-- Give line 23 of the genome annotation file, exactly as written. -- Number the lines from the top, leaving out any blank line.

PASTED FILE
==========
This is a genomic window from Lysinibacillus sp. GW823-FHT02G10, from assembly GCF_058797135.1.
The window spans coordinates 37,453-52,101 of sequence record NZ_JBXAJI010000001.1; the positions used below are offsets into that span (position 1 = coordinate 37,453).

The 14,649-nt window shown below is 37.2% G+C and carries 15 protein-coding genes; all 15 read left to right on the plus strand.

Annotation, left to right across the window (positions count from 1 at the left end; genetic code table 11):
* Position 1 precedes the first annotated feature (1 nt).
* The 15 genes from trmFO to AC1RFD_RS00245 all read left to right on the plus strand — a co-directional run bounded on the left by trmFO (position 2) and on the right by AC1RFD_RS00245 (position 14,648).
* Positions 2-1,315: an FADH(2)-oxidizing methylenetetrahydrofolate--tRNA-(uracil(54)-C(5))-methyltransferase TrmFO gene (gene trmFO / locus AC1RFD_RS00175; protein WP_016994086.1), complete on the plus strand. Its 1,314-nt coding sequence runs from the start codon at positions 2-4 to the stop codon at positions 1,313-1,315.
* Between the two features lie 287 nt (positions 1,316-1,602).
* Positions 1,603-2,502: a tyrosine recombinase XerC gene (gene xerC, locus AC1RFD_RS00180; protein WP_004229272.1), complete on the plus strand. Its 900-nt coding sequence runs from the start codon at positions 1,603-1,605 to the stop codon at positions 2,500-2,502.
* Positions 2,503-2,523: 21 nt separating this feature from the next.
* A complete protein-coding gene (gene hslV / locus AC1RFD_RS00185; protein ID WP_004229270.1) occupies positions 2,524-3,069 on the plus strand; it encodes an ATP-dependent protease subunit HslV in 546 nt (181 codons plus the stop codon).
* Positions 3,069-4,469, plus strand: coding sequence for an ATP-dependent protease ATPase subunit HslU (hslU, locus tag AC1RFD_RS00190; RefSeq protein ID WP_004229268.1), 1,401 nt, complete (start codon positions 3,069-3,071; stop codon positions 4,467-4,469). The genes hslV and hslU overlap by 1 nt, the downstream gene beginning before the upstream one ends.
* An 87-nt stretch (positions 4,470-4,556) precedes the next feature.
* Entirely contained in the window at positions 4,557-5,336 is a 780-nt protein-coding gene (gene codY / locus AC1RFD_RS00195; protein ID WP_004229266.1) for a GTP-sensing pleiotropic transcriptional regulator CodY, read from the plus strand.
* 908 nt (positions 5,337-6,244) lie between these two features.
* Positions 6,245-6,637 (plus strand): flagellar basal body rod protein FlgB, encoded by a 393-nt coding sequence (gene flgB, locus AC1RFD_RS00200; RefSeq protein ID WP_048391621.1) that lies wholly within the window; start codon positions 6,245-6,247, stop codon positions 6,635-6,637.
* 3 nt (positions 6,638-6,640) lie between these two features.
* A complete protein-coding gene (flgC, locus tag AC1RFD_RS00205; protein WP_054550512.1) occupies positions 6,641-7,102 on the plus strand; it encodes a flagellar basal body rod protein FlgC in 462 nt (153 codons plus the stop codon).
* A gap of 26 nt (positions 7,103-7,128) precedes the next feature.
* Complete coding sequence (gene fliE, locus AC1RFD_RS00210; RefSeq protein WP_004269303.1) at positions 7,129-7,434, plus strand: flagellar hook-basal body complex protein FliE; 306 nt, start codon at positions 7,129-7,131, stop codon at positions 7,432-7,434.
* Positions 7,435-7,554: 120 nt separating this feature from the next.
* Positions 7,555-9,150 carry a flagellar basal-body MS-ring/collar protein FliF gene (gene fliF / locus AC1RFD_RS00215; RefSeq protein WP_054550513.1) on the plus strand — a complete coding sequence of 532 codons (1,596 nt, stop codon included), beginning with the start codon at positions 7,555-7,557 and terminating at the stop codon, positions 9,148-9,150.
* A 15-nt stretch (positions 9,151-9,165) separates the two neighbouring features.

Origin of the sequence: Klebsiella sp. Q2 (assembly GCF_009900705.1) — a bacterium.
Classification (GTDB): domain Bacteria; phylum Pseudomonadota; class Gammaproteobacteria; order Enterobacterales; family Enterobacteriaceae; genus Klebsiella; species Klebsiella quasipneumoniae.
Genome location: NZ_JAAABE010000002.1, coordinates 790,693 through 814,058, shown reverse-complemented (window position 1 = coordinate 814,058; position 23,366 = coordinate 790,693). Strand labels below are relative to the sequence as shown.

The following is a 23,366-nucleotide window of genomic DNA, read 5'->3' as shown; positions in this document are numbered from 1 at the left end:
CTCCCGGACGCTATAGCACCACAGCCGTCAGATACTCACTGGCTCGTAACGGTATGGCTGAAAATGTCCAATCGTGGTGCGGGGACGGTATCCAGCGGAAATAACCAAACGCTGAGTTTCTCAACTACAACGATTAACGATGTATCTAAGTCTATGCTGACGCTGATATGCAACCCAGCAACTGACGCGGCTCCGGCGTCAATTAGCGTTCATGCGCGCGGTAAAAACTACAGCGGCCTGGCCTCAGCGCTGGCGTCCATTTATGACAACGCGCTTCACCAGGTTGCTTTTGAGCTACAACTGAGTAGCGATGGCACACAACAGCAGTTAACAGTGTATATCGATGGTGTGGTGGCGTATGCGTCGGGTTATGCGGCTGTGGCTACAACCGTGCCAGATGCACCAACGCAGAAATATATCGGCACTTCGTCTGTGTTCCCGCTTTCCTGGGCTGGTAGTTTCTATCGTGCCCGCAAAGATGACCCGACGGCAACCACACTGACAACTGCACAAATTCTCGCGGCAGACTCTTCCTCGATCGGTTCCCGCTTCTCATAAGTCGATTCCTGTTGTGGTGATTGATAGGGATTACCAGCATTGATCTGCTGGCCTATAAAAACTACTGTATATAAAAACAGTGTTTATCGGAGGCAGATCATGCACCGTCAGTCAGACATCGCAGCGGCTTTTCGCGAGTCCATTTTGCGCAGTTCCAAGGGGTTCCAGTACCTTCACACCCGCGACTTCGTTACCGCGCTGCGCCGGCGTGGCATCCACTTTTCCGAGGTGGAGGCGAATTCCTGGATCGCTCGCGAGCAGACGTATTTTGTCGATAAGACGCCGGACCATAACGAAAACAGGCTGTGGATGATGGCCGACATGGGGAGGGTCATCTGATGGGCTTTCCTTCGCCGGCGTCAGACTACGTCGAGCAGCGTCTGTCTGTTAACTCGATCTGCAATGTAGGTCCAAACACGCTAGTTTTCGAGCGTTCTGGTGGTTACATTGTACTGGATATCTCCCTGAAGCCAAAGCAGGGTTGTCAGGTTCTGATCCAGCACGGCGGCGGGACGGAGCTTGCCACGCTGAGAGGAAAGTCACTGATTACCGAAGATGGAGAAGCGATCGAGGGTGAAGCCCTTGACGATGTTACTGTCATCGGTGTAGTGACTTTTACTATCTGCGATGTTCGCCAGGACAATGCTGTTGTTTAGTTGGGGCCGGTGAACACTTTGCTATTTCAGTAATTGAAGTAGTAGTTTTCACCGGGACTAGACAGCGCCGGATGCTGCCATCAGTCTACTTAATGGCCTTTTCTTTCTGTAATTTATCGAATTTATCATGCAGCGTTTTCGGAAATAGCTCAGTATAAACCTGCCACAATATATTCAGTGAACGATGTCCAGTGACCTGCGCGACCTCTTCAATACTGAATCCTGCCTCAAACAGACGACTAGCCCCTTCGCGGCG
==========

* A 15-nt stretch (positions 9,151-9,165) separates the two neighbouring features.